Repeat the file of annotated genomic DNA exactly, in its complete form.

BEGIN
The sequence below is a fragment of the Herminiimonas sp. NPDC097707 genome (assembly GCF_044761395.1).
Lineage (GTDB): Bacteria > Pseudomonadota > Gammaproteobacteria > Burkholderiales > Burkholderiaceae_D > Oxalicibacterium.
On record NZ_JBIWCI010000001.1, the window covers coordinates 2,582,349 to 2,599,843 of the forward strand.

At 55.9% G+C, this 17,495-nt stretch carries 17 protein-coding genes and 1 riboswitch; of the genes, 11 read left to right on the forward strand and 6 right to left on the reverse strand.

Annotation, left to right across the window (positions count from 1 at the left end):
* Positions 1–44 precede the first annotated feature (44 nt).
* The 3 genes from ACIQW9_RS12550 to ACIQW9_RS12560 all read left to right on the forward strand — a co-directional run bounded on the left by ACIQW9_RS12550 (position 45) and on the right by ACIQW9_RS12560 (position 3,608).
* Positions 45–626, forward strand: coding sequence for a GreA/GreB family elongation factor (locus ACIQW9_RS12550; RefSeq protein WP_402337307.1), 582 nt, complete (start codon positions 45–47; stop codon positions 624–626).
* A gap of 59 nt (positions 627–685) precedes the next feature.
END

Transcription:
The sequence below is a fragment of the Herminiimonas sp. NPDC097707 genome (assembly GCF_044761395.1).
Lineage (GTDB): Bacteria > Pseudomonadota > Gammaproteobacteria > Burkholderiales > Burkholderiaceae_D > Oxalicibacterium.
On record NZ_JBIWCI010000001.1, the window covers coordinates 2,582,349 to 2,599,843 of the forward strand.

At 55.9% G+C, this 17,495-nt stretch carries 17 protein-coding genes and 1 riboswitch; of the genes, 11 read left to right on the forward strand and 6 right to left on the reverse strand.

Annotation, left to right across the window (positions count from 1 at the left end):
* Positions 1–44 precede the first annotated feature (44 nt).
* The 3 genes from ACIQW9_RS12550 to ACIQW9_RS12560 all read left to right on the forward strand — a co-directional run bounded on the left by ACIQW9_RS12550 (position 45) and on the right by ACIQW9_RS12560 (position 3,608).
* Positions 45–626, forward strand: coding sequence for a GreA/GreB family elongation factor (locus ACIQW9_RS12550; RefSeq protein WP_402337307.1), 582 nt, complete (start codon positions 45–47; stop codon positions 624–626).
* A gap of 59 nt (positions 627–685) precedes the next feature.